Stepping up the money hunt
Hopes are high that a newly-formed national commission will be able to recover money smuggled abroad by members of the former Mubarak regime, writes Gamal Essam El-Din
Egypt's Islamist President Mohamed Mursi is about to issue a presidential decree to set up a national commission entrusted with recovering money smuggled outside Egypt by the family and cronies of ousted former president Hosni Mubarak.
The six-article decree states that the new commission will open an inquiry into all reports and lawsuits regarding money smuggled out of Egypt since 1992. A technical secretariat will be formed to take the measures necessary to trace the wealth of Mubarak, his family and henchmen.
"The secretariat will conduct negotiations with all international and regional organisations and foreign countries to gather as much information about Mubarak's wealth as possible," Article 2 of the decree says.
Article 5 states that the Ministry of Finance will open a special bank account at the Central Bank of Egypt for money recovered from abroad. Article 6 will make it obligatory for all state institutions to surrender the documents necessary for the commission to move forward.
Some sources put Mubarak's wealth at more than $70 billion, most of it in the UK and Switzerland. The fact that Mubarak's wife Suzanne is Anglo-Egyptian caused the family to invest most of its wealth in England, sources say. Legal experts in Egypt have lamented the fact that the British authorities are not helping in recovering money possessed by the Mubarak family in the UK.
The UK government announced this week that it was planning to send an expert to Egypt to help recover Mubarak's money. While UK Foreign Secretary William Hague once said that the UK was ready to offer all the help necessary to Egypt to recover the stolen money, his statement has never given rise to any concrete steps.
Hossam Eissa, a legal expert and member of the new commission, said "there should be adequate documented information about the money stolen and smuggled out of Egypt, so that European countries will assist in recovering this money."
Eissa criticised the UK for not doing enough to help Egypt in tracing the Mubarak family's illegal wealth in the UK. A report by the BBC this week indicated that the wealth of Mubarak's family in the UK was estimated at some 85 billion pounds sterling (about $135 billion) and that regime cronies also possess more than 15 billion pounds sterling in assets and personal accounts in the UK.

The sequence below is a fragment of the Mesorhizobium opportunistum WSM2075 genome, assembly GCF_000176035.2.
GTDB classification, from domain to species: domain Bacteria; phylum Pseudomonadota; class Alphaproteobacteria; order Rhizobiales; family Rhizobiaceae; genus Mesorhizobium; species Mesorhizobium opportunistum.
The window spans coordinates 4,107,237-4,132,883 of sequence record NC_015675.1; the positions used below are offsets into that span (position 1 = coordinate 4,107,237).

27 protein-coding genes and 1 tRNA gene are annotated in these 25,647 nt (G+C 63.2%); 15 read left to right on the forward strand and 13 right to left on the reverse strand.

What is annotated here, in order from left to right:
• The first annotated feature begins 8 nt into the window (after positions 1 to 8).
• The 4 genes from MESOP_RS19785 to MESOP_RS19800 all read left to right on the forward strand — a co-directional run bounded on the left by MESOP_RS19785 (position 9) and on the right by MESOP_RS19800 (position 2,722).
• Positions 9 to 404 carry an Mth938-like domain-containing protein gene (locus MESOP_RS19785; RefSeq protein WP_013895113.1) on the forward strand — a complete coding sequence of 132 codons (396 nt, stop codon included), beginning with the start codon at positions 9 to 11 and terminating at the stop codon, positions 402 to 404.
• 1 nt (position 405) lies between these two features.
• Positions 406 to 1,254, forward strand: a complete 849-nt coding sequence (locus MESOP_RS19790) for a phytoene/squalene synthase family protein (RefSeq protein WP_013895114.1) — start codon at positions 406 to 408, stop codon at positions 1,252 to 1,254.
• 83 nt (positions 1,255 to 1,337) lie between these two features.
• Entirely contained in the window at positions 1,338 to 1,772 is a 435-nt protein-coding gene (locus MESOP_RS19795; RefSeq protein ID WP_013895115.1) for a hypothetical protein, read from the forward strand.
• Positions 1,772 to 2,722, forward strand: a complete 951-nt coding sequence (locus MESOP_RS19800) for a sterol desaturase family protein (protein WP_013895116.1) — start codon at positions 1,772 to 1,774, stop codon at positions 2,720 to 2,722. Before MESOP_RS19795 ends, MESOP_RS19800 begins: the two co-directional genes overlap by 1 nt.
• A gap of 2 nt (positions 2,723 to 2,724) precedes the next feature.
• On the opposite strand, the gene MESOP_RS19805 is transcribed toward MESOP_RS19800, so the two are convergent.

The report said a house owned by Gamal Mubarak in London's Knightsbridge district is estimated to be worth 10 million pounds sterling.
The wealth of the cronies of the former Mubarak regime has been the focus of public attention lately, when an investigative judge decided to place former presidential candidate and Mubarak's last prime minister Ahmed Shafik on a watch list on 29 August.
Shafik will be questioned over alleged corruption, notably by helping Mubarak's two sons Alaa and Gamal to obtain 40,000 metres of land near Ismailia at the low price of 70 piastres per metre. A complaint filed by Essam Sultan, a former parliamentary deputy and lawyer, alleged that Shafik had used his position as chair of the Association of Air Pilots in 1993 to sell Gamal and Alaa the land.
On Monday, the investigative judge, Osama El-Saidi, ordered that Nabil Shukri, former chair of the association, be placed in custody after he admitted being forced by Shafik to help Gamal and Alaa obtain the land.
Shafik's lawyer strongly denied that his client had been involved in corruption. Shafik, currently in Abu Dhabi, said "the charges levelled against me are politically motivated."